If you’re a home office worker, a road warrior, a teleworker, a virtual officer or just a workationing mom or dad who’s hitting the highway but expecting to take a little work in tow, how will you help those trying to reach you to actually reach you. A voicemail I received today helped highlight that question. It also revealed that with email, texts, pins, BBMs, Facebook, tweets, IM, LinkedIn messages, some people still rely on vmail. And as antiquated as we may believe it to be, we still must serve those people’s needs.

In the message, the person left her query. She also commented that my outbound greeting referenced Cinco de Mayo. A greeting a month old, eh? Goes to show how little attention many of us pay to our vmail greetings.

This got me to thinking, though… Assuming people actually listen to greetings, what should we say or request of those trying to reach us? What about for teleworkers, road warriors and even workationing entrepreneurs?

I once espoused changing greetings weekly – so seemingly timely and attentive that would make us appear. I got over that once it got sufficiently old and burdensome that I forgot to update the greeting (see Cinco de Mayo reference above).

Yet the question rises anew as I prepare for a three-week excursion on Home Office Highway.

Do I say I’ll be on the road? Do I give contact details for myself, or contact info for others in my stead? Since I’ll be working a bit, do I forward calls to my mobile?

What about other forms of contact…? Do I actually use my Gmail Vacation Responder? Do I suggest texts, pins, BBMs, Facebook, tweets, IM, LinkedIn messages, and the like?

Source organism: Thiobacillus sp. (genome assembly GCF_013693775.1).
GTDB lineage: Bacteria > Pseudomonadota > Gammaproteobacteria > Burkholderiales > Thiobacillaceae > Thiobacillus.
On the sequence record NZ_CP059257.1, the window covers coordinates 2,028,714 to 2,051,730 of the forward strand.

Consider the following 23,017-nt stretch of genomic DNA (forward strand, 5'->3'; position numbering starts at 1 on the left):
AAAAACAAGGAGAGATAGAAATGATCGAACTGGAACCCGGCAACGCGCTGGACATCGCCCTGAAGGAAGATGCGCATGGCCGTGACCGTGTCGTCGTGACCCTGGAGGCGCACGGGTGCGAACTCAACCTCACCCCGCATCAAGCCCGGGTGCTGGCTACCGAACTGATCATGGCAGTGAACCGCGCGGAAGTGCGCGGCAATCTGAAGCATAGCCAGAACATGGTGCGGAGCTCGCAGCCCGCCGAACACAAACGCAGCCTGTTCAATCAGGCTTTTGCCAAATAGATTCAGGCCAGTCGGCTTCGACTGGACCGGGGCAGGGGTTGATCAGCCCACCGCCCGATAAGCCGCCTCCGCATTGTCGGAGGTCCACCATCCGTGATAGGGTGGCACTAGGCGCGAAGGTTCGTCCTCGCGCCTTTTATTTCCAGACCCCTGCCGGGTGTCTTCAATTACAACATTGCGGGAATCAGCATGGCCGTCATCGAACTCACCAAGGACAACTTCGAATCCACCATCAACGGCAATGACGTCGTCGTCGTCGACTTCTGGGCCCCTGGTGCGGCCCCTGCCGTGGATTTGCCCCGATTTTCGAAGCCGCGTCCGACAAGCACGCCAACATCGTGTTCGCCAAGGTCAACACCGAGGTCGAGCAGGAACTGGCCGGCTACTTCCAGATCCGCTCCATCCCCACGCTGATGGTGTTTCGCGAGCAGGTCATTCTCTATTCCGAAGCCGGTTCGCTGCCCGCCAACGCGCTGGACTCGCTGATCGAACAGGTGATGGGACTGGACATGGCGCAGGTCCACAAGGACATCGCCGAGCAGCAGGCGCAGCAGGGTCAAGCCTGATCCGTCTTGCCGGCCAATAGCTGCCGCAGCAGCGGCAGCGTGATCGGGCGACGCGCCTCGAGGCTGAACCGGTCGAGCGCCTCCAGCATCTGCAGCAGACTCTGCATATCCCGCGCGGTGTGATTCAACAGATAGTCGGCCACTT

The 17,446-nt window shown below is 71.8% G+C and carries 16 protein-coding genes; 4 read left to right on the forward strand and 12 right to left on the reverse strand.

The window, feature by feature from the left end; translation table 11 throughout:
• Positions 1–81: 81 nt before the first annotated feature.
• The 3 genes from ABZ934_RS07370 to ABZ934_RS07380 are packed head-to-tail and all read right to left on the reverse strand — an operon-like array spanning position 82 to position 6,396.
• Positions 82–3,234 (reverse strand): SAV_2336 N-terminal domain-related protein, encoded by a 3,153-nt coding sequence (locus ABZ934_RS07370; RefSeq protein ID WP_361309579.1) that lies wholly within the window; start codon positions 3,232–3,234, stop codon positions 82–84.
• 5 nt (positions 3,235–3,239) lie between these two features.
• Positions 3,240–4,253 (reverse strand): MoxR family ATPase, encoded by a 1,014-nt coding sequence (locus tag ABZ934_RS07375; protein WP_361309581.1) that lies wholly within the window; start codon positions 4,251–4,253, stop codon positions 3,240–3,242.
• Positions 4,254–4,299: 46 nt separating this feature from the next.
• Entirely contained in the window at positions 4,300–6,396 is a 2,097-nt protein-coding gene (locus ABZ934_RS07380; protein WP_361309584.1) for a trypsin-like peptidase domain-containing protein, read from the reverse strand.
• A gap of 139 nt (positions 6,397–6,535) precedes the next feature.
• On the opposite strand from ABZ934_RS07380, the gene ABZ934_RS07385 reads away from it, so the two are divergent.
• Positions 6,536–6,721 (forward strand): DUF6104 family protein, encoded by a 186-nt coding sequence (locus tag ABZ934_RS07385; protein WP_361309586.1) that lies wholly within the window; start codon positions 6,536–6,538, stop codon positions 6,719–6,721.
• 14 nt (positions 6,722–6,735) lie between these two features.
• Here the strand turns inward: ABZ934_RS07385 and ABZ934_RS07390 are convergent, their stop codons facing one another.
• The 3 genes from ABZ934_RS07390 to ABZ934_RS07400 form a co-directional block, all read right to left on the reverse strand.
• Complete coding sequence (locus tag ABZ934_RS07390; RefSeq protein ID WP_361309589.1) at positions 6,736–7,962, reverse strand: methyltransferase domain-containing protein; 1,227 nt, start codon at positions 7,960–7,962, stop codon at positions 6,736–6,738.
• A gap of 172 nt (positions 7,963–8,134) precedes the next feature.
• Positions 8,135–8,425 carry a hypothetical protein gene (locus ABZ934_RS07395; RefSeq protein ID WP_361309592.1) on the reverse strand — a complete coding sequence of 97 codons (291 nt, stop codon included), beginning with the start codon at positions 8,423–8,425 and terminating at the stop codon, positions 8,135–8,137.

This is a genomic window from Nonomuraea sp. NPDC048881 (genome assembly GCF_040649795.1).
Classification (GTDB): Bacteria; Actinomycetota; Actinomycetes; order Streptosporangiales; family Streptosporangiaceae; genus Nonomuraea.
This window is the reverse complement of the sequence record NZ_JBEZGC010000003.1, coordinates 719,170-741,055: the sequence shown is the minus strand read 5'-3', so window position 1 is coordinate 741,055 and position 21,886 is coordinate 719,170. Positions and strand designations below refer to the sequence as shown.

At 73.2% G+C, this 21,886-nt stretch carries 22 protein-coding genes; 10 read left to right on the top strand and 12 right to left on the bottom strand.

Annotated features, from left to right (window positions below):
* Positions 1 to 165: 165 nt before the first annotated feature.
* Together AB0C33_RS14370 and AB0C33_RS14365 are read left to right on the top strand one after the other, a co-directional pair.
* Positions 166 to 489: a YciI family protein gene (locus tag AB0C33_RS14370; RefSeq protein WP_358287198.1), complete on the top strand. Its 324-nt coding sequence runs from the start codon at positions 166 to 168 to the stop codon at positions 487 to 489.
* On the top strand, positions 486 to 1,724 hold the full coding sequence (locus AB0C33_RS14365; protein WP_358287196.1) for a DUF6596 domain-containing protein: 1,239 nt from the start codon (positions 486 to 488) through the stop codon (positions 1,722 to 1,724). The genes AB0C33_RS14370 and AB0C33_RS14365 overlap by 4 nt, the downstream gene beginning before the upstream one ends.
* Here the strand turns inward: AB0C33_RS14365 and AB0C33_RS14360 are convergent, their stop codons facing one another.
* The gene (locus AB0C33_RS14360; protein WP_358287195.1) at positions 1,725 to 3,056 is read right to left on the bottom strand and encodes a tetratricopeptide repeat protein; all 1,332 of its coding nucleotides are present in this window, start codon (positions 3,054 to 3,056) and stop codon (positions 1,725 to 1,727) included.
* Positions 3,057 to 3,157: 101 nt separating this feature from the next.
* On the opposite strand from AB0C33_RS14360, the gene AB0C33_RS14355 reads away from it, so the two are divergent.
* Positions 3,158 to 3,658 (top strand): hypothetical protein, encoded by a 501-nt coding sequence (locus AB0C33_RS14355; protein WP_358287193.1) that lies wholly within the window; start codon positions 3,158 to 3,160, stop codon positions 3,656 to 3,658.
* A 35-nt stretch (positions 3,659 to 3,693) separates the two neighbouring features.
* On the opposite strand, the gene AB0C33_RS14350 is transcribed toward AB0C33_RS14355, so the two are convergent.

Some things I’ve decided…

No forwarding of calls (few are that important). Also, no change in my vmail greeting, except to reiterate that they can reach me by email. Which means…

No Vacation Responder. Since my BlackBerry will be by my side, I can respond immediately to any outreach – except maybe when I’m hiking the depths of the Grand Canyon (do they have cell antennas down there?). With a Verizon 4G Mifi Mobile Hotspot, I’ll also be logging on frequently. This isn’t a workation, per se, but I’m an email addict who’ll have ample free time to burn as the family slumbers in the early AM.

As far as social media-as-contact-mode-of-choice, I’ll say it here: I hate social media-as-contact-mode-of-choice. I don’t live on social media. I generally try to observe a self-imposed 9am-to-5pm embargo of Facebook, Twitter and the like. Besides, if my preferred contact medium is email, social media doesn’t fall neatly or congruously into an easily searchable or traceable email thread of existence. If you seek efficiency in communications, the all forms of communications should meet the mandate.

The net takeaway from this mental exercise has been to discover that nothing will change: With smart phones in our pockets and mobile Internet nearly ubiquitous, Standard Operating Procedures will remain in effect – unless the Grand Canyon is a wireless dead zone.

Then all bets are off.